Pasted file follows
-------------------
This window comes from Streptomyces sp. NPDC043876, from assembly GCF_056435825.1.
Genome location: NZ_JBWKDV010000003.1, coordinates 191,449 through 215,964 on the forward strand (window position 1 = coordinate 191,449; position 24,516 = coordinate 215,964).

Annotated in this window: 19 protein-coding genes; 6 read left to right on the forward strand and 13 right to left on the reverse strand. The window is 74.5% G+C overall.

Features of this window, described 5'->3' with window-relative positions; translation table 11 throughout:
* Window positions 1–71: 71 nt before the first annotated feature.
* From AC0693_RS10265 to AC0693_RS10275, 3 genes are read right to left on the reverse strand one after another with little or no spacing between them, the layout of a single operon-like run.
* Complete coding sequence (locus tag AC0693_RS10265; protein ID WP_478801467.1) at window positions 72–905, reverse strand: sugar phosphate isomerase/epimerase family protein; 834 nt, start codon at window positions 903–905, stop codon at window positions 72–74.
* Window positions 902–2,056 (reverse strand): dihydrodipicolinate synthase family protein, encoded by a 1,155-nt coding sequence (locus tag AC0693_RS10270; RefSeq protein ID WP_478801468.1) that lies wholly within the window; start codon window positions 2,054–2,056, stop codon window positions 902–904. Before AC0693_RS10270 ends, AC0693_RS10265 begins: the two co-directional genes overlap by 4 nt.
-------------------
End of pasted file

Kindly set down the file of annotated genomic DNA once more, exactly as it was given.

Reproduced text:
This window comes from Streptomyces sp. NPDC043876, from assembly GCF_056435825.1.
Genome location: NZ_JBWKDV010000003.1, coordinates 191,449 through 215,964 on the forward strand (window position 1 = coordinate 191,449; position 24,516 = coordinate 215,964).

Annotated in this window: 19 protein-coding genes; 6 read left to right on the forward strand and 13 right to left on the reverse strand. The window is 74.5% G+C overall.

Features of this window, described 5'->3' with window-relative positions; translation table 11 throughout:
* Window positions 1–71: 71 nt before the first annotated feature.
* From AC0693_RS10265 to AC0693_RS10275, 3 genes are read right to left on the reverse strand one after another with little or no spacing between them, the layout of a single operon-like run.
* Complete coding sequence (locus tag AC0693_RS10265; protein ID WP_478801467.1) at window positions 72–905, reverse strand: sugar phosphate isomerase/epimerase family protein; 834 nt, start codon at window positions 903–905, stop codon at window positions 72–74.
* Window positions 902–2,056 (reverse strand): dihydrodipicolinate synthase family protein, encoded by a 1,155-nt coding sequence (locus tag AC0693_RS10270; RefSeq protein ID WP_478801468.1) that lies wholly within the window; start codon window positions 2,054–2,056, stop codon window positions 902–904. Before AC0693_RS10270 ends, AC0693_RS10265 begins: the two co-directional genes overlap by 4 nt.